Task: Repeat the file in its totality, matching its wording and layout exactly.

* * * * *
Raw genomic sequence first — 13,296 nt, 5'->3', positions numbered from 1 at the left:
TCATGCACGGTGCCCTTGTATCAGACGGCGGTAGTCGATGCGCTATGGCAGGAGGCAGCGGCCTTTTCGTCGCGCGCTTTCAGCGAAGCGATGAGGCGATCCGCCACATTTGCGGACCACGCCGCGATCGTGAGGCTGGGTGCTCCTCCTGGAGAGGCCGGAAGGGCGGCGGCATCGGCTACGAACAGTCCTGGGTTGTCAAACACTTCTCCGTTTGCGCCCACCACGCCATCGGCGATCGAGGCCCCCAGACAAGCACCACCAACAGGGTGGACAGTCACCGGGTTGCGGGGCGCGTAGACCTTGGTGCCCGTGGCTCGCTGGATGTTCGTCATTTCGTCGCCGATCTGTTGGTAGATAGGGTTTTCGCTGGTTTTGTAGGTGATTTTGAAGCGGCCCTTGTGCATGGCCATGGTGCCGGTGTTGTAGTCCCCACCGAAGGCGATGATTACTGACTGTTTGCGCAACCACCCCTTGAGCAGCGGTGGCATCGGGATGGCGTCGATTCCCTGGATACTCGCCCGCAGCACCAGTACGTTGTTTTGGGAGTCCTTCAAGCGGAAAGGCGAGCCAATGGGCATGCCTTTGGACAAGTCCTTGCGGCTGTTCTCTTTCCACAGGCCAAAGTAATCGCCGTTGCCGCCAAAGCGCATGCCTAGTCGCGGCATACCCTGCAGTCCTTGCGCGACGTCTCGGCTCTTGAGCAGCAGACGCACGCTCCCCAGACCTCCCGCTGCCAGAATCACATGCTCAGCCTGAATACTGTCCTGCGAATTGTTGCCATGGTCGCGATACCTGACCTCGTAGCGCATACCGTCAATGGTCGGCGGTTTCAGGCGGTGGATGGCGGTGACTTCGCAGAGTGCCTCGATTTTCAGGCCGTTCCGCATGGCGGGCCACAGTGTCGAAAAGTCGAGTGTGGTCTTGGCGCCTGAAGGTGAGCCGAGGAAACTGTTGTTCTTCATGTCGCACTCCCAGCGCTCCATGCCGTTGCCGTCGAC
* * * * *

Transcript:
Raw genomic sequence first — 13,296 nt, 5'->3', positions numbered from 1 at the left:
TCATGCACGGTGCCCTTGTATCAGACGGCGGTAGTCGATGCGCTATGGCAGGAGGCAGCGGCCTTTTCGTCGCGCGCTTTCAGCGAAGCGATGAGGCGATCCGCCACATTTGCGGACCACGCCGCGATCGTGAGGCTGGGTGCTCCTCCTGGAGAGGCCGGAAGGGCGGCGGCATCGGCTACGAACAGTCCTGGGTTGTCAAACACTTCTCCGTTTGCGCCCACCACGCCATCGGCGATCGAGGCCCCCAGACAAGCACCACCAACAGGGTGGACAGTCACCGGGTTGCGGGGCGCGTAGACCTTGGTGCCCGTGGCTCGCTGGATGTTCGTCATTTCGTCGCCGATCTGTTGGTAGATAGGGTTTTCGCTGGTTTTGTAGGTGATTTTGAAGCGGCCCTTGTGCATGGCCATGGTGCCGGTGTTGTAGTCCCCACCGAAGGCGATGATTACTGACTGTTTGCGCAACCACCCCTTGAGCAGCGGTGGCATCGGGATGGCGTCGATTCCCTGGATACTCGCCCGCAGCACCAGTACGTTGTTTTGGGAGTCCTTCAAGCGGAAAGGCGAGCCAATGGGCATGCCTTTGGACAAGTCCTTGCGGCTGTTCTCTTTCCACAGGCCAAAGTAATCGCCGTTGCCGCCAAAGCGCATGCCTAGTCGCGGCATACCCTGCAGTCCTTGCGCGACGTCTCGGCTCTTGAGCAGCAGACGCACGCTCCCCAGACCTCCCGCTGCCAGAATCACATGCTCAGCCTGAATACTGTCCTGCGAATTGTTGCCATGGTCGCGATACCTGACCTCGTAGCGCATACCGTCAATGGTCGGCGGTTTCAGGCGGTGGATGGCGGTGACTTCGCAGAGTGCCTCGATTTTCAGGCCGTTCCGCATGGCGGGCCACAGTGTCGAAAAGTCGAGTGTGGTCTTGGCGCCTGAAGGTGAGCCGAGGAAACTGTTGTTCTTCATGTCGCACTCCCAGCGCTCCATGCCGTTGCCGTCGAC